The 3D interplay between folding and faulting in a syn-orogenic extensional system: the Simplon Fault Zone in the Central Alps (Switzerland and Italy)
- Journal Article
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Extensional low-angle detachments developed in convergent or post-collisional settings are often associated with upright folding of the exhumed footwall. The Simplon Fault Zone (SFZ) is a Miocene low-angle detachment that developed during convergence in the Central Alps (Switzerland and Italy), accommodating a large component of orogen-parallel extension. Its footwall shows complex structural relationships between large-scale backfolds, mylonites and a discrete brittle detachment and forms a 3D gneiss dome reflecting upright folding with fold axes oriented both parallel and perpendicular to the extension direction. We present a regional study that investigates the interplay between folding and faulting and its implications for the resulting exhumation pattern of the gneiss dome using 3D geometric modelling (computer software GeoModeller), together with a consideration of the chronological relationships from field relationships and 40Ar/39Ar dating. The early Simplon mylonitic fabric is clearly folded by both extension-parallel and extension-perpendicular folds, forming a doubly plunging antiform, whereas the later ductile-to-brittle fabric and the cataclastic detachment are only affected by wavy extension-parallel folds. This observation, together with the interpreted cooling pattern across the SFZ, suggests that updoming of the footwall initiated at the onset of faulting during ductile shearing around 18.5 Ma, due to coeval extension and perpendicular convergence. New 40Ar/39Ar dating on micas (biotite and muscovite) from a sample affected by a strong crenulation cleavage parallel to the axial plane of the Glishorn and Berisal parasitic folds establishes that these folds formed at ca. 10 Ma, broadly coeval with late movement along the more discrete detachment of the SFZ. These extension-parallel folds in the footwall of the SFZ developed due to continued convergence across the Alps, accelerating ongoing exhumation of the western Lepontine dome and promoting coeval uplift of the crystalline Aar and Gotthard massifs in the late Miocene. Show more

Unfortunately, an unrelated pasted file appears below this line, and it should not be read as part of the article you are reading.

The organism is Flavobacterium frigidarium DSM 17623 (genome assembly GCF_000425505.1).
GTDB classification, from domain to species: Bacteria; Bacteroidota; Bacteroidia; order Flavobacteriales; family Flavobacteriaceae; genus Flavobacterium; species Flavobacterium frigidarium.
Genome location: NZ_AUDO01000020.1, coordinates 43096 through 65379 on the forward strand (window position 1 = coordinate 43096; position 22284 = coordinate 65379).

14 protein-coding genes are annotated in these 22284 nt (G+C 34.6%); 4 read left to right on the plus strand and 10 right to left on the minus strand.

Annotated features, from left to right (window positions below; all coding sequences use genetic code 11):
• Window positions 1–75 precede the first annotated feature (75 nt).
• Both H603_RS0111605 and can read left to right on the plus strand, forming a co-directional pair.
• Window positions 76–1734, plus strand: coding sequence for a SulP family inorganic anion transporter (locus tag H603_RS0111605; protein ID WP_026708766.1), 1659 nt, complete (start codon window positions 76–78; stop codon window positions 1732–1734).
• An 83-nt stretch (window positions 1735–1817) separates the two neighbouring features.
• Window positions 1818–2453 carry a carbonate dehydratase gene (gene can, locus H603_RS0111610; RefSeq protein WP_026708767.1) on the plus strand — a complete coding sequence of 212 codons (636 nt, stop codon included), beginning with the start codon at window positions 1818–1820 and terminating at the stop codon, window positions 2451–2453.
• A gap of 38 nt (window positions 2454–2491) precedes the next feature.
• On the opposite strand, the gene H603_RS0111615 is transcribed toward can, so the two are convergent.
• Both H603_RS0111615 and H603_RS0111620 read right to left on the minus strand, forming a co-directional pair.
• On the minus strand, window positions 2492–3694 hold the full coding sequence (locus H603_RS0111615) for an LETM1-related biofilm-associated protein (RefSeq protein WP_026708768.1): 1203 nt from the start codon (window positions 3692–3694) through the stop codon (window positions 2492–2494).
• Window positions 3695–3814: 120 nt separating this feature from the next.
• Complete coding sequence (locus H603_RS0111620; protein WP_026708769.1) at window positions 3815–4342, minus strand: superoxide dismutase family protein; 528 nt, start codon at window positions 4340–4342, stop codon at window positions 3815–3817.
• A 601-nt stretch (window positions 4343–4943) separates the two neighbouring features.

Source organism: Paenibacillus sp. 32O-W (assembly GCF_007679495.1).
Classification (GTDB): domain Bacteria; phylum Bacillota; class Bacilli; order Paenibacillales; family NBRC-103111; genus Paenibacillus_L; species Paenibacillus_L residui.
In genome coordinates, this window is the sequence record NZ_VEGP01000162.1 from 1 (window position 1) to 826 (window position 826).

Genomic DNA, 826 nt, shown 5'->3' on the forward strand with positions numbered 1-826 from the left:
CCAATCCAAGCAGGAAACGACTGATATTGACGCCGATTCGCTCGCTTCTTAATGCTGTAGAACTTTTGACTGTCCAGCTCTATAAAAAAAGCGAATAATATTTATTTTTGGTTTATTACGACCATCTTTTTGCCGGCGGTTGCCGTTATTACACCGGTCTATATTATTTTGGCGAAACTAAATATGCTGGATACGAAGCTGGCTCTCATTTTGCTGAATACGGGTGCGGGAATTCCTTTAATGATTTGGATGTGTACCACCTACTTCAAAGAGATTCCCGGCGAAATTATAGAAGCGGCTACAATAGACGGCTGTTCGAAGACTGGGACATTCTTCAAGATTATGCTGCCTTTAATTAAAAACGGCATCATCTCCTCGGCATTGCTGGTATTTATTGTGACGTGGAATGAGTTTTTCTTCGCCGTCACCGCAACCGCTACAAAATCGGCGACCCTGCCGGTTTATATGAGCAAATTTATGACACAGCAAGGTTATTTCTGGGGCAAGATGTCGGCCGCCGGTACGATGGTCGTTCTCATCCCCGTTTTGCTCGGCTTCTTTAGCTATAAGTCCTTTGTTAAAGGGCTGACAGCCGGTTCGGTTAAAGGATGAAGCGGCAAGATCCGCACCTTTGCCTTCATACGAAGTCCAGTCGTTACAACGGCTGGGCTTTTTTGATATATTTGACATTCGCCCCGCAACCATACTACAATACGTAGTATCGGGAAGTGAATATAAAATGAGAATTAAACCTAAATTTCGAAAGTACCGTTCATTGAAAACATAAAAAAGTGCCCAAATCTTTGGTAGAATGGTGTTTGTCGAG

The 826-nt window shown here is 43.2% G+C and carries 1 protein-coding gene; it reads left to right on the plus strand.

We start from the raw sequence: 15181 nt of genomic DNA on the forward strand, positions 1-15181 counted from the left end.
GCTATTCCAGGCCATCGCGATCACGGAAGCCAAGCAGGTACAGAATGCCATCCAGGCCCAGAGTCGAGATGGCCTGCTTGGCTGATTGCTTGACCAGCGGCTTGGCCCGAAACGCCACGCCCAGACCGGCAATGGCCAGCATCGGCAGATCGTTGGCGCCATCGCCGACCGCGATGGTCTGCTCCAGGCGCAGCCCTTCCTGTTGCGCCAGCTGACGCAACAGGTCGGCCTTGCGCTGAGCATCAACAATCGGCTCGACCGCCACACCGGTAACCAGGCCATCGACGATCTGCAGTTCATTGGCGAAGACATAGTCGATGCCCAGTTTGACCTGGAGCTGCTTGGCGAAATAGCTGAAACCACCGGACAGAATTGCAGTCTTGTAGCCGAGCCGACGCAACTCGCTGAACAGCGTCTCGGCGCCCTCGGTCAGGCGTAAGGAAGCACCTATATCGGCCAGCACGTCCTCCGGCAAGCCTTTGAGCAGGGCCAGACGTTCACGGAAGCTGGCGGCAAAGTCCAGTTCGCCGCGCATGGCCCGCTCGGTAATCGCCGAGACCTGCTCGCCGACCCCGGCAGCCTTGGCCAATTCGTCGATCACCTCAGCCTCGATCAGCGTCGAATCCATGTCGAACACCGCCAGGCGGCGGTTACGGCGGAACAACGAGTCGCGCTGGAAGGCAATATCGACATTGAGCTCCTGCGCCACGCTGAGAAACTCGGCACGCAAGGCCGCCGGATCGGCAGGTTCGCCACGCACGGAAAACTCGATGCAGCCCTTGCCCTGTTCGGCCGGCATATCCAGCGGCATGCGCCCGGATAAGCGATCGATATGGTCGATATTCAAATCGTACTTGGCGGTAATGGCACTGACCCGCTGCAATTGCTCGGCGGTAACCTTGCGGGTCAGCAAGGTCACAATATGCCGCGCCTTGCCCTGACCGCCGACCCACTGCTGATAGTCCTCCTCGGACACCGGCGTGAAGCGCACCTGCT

Journal / seriesSwiss Journal of Geosciences
Pages / Article No.
SubjectFolding; Low-angle detachment; Exhumation; Geometric modelling
Organisational unit03392 - Burg, Jean-Pierre (emeritus)
NotesIt was possible to publish this article open access thanks to a Swiss National Licence with the publisher.
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